2070 or 2080, and their grandchildren will easily survive into the 22nd
century. We're talking about a time in the lives of our grandchildren,
not some warp drive, Star Trek future.

 And what about that technological fix? ''There is no single magic
bullet that will solve all our energy problems,'' Goodstein writes.
''Most likely, progress will lie in incremental advances on many
simultaneous fronts.'' We might finally learn to harness nuclear fusion,
the energy that powers the sun, or to develop better nuclear reactors,
or to improve the efficiency of the power grid. But those advances will
require a ''massive, focused commitment to scientific and technological
research. That is a commitment we have not yet made.'' Drilling in the
Alaska National Wildlife Refuge, and scouring the energy resources of
national lands across the West might help the constituents of Senator
Ted Stevens of Alaska and Vice President Dick Cheney's friends in the
energy industry, but it won't solve the problem.

 Goodstein's predictions are based on a sophisticated understanding of
physics and thermodynamics, and on a simple observation about natural
resources. The supply of any natural resource follows a bell curve,
increasing rapidly at first, then more slowly, eventually peaking and
beginning to decline. Oil will, too.

 It has already happened in the United States. In 1956, Marion King
Hubbert, a geophysicist with the Shell Oil Company, predicted that oil
production in the United States would peak sometime around 1970. His
superiors at Shell dismissed the prediction, as did most others in the
oil business. But he was right. Hubbert's peak occurred within a few
years of when he said it would, and American oil production has been
declining ever since. There was no crisis, because this country tapped
the world's reserves, and the supply increased along with demand.

 Now Goodstein and many others have shown that the same methods, when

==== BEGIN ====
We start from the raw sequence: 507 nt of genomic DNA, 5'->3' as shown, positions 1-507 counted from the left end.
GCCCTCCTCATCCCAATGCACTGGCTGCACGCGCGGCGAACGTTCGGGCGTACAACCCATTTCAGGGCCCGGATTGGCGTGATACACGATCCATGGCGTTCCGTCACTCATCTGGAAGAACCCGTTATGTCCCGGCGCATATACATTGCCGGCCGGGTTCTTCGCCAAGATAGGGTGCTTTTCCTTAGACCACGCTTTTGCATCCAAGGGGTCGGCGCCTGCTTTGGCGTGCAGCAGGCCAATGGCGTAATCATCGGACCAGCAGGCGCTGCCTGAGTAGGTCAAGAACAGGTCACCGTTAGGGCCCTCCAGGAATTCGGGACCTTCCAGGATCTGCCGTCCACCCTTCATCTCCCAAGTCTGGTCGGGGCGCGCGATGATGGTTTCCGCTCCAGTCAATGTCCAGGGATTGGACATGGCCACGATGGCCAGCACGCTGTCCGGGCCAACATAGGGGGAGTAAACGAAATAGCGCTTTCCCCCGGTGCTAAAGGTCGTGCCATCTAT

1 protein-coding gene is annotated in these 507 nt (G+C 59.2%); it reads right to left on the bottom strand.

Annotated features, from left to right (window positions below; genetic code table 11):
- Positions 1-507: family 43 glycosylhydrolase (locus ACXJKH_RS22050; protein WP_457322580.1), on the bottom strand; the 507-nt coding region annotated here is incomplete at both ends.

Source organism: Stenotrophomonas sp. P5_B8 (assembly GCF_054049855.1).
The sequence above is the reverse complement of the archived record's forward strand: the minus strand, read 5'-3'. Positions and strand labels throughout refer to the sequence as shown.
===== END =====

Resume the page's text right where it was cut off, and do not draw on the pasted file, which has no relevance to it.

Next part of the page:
applied to global oil production and resources, predict a Hubbert's peak
in world oil supplies within this decade, or, in the best-case
scenarios, sometime in the next. Once that happens, the world supply of
oil will begin to decline gradually, even though large quantities of oil
will remain in the ground. The world demand for oil will continue to
increase. The gap between supply and demand will grow. But this time the
gap will be real; there will be no other source of oil (from the moon,
Neptune or Pluto?) to flow into the system.

 When the supply falls and the demand rises, the price will go up.
That's no problem, economists say. With the high price, companies will
go after more costly oil, and the market will take care of things.

 Maybe not, Goodstein replies. ''In an orderly, rational world, it might
be possible for the gradually increasing gap between supply and demand
for oil to be filled by some substitute. But anyone who remembers the
oil crisis of 1973 knows that we don't live in such a world, especially
when it comes to an irreversible shortage of oil.''

 In the best-case scenario, he writes, we can squeak through a bumpy
transition to a natural-gas economy while nuclear power plants are built
to get us past the oil crisis. In the worst case, ''runaway inflation
and worldwide depression leave many billions of people with no
alternative but to burn coal in vast quantities for warmth, cooking and
primitive industry.''